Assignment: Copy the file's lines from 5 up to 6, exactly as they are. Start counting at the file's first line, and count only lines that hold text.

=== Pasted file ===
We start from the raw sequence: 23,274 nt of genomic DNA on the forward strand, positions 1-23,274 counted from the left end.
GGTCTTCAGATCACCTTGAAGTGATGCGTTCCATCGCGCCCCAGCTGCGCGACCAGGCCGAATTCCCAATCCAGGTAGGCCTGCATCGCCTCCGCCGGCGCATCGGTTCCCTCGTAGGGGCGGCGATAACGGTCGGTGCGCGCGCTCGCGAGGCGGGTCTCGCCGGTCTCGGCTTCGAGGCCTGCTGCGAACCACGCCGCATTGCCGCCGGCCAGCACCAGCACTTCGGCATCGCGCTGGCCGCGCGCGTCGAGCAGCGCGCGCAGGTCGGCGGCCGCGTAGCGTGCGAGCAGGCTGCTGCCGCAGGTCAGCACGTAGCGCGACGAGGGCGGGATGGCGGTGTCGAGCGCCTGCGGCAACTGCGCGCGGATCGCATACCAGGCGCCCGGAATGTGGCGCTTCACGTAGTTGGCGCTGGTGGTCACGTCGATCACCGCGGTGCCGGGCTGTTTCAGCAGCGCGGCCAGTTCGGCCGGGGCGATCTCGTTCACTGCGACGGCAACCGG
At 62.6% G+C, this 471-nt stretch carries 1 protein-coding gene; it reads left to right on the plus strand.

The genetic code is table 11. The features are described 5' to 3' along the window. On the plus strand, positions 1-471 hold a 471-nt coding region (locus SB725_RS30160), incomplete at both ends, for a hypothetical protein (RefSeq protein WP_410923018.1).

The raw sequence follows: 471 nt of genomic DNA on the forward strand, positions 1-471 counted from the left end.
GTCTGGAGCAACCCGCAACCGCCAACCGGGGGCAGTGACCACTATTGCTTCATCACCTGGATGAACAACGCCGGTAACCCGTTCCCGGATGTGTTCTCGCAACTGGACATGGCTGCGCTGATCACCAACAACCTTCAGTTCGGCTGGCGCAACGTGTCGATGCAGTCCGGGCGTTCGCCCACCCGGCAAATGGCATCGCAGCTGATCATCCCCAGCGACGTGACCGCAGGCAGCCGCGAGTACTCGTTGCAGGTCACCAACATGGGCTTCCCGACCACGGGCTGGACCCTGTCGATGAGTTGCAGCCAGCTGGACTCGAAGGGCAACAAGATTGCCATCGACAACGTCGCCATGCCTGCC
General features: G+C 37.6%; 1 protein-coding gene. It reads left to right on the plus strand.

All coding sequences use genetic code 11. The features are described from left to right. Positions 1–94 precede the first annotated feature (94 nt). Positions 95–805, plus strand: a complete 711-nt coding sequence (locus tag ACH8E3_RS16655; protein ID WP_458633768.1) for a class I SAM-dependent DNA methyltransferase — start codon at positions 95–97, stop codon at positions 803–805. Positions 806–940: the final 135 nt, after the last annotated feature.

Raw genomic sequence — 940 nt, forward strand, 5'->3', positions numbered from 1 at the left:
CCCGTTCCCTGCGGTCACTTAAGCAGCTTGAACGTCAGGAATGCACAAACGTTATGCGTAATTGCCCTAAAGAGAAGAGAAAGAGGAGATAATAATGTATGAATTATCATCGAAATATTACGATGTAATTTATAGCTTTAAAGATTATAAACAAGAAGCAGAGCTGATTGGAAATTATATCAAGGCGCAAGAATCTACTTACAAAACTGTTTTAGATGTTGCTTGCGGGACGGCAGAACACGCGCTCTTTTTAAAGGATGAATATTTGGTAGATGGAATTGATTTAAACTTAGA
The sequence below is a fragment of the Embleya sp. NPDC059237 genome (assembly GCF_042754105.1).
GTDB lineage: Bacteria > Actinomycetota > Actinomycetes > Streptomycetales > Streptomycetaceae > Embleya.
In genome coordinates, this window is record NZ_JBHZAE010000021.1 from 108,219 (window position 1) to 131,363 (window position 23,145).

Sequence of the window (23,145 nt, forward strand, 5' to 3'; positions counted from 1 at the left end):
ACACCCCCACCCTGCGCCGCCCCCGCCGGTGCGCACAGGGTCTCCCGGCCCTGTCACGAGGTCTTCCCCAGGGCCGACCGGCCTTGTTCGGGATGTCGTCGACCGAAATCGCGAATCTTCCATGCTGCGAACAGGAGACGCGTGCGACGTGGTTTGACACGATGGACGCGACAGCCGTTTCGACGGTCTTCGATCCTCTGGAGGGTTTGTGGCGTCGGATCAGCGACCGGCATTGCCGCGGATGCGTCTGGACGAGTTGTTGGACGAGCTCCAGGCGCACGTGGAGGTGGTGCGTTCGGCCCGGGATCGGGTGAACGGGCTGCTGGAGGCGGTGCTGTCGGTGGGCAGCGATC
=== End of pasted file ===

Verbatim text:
The raw sequence follows: 471 nt of genomic DNA on the forward strand, positions 1-471 counted from the left end.
GTCTGGAGCAACCCGCAACCGCCAACCGGGGGCAGTGACCACTATTGCTTCATCACCTGGATGAACAACGCCGGTAACCCGTTCCCGGATGTGTTCTCGCAACTGGACATGGCTGCGCTGATCACCAACAACCTTCAGTTCGGCTGGCGCAACGTGTCGATGCAGTCCGGGCGTTCGCCCACCCGGCAAATGGCATCGCAGCTGATCATCCCCAGCGACGTGACCGCAGGCAGCCGCGAGTACTCGTTGCAGGTCACCAACATGGGCTTCCCGACCACGGGCTGGACCCTGTCGATGAGTTGCAGCCAGCTGGACTCGAAGGGCAACAAGATTGCCATCGACAACGTCGCCATGCCTGCC